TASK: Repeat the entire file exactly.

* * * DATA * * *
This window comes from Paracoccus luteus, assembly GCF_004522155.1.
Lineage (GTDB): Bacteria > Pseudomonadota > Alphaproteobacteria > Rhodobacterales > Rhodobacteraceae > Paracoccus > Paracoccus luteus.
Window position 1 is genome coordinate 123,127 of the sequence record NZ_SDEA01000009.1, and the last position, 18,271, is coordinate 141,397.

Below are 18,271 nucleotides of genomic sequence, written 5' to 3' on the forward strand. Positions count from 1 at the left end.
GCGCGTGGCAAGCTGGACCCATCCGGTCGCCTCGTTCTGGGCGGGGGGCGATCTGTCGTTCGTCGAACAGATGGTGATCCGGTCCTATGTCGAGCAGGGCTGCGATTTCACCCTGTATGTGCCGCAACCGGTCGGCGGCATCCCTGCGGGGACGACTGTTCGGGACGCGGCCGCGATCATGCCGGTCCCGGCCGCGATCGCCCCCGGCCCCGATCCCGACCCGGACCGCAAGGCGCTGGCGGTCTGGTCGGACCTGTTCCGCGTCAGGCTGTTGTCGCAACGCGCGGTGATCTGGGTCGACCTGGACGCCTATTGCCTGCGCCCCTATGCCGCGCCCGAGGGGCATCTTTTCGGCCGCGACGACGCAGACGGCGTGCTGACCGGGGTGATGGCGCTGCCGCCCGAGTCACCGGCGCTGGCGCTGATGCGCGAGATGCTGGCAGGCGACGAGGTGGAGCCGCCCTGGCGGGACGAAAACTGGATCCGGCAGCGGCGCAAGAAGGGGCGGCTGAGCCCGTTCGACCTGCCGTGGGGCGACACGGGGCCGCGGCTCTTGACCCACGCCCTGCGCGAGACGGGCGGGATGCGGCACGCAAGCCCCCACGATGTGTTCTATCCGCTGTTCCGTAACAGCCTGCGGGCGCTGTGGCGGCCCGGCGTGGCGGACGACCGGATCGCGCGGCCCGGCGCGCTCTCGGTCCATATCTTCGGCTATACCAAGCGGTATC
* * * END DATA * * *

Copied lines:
This window comes from Paracoccus luteus, assembly GCF_004522155.1.
Lineage (GTDB): Bacteria > Pseudomonadota > Alphaproteobacteria > Rhodobacterales > Rhodobacteraceae > Paracoccus > Paracoccus luteus.
Window position 1 is genome coordinate 123,127 of the sequence record NZ_SDEA01000009.1, and the last position, 18,271, is coordinate 141,397.

Below are 18,271 nucleotides of genomic sequence, written 5' to 3' on the forward strand. Positions count from 1 at the left end.
GCGCGTGGCAAGCTGGACCCATCCGGTCGCCTCGTTCTGGGCGGGGGGCGATCTGTCGTTCGTCGAACAGATGGTGATCCGGTCCTATGTCGAGCAGGGCTGCGATTTCACCCTGTATGTGCCGCAACCGGTCGGCGGCATCCCTGCGGGGACGACTGTTCGGGACGCGGCCGCGATCATGCCGGTCCCGGCCGCGATCGCCCCCGGCCCCGATCCCGACCCGGACCGCAAGGCGCTGGCGGTCTGGTCGGACCTGTTCCGCGTCAGGCTGTTGTCGCAACGCGCGGTGATCTGGGTCGACCTGGACGCCTATTGCCTGCGCCCCTATGCCGCGCCCGAGGGGCATCTTTTCGGCCGCGACGACGCAGACGGCGTGCTGACCGGGGTGATGGCGCTGCCGCCCGAGTCACCGGCGCTGGCGCTGATGCGCGAGATGCTGGCAGGCGACGAGGTGGAGCCGCCCTGGCGGGACGAAAACTGGATCCGGCAGCGGCGCAAGAAGGGGCGGCTGAGCCCGTTCGACCTGCCGTGGGGCGACACGGGGCCGCGGCTCTTGACCCACGCCCTGCGCGAGACGGGCGGGATGCGGCACGCAAGCCCCCACGATGTGTTCTATCCGCTGTTCCGTAACAGCCTGCGGGCGCTGTGGCGGCCCGGCGTGGCGGACGACCGGATCGCGCGGCCCGGCGCGCTCTCGGTCCATATCTTCGGCTATACCAAGCGGTATC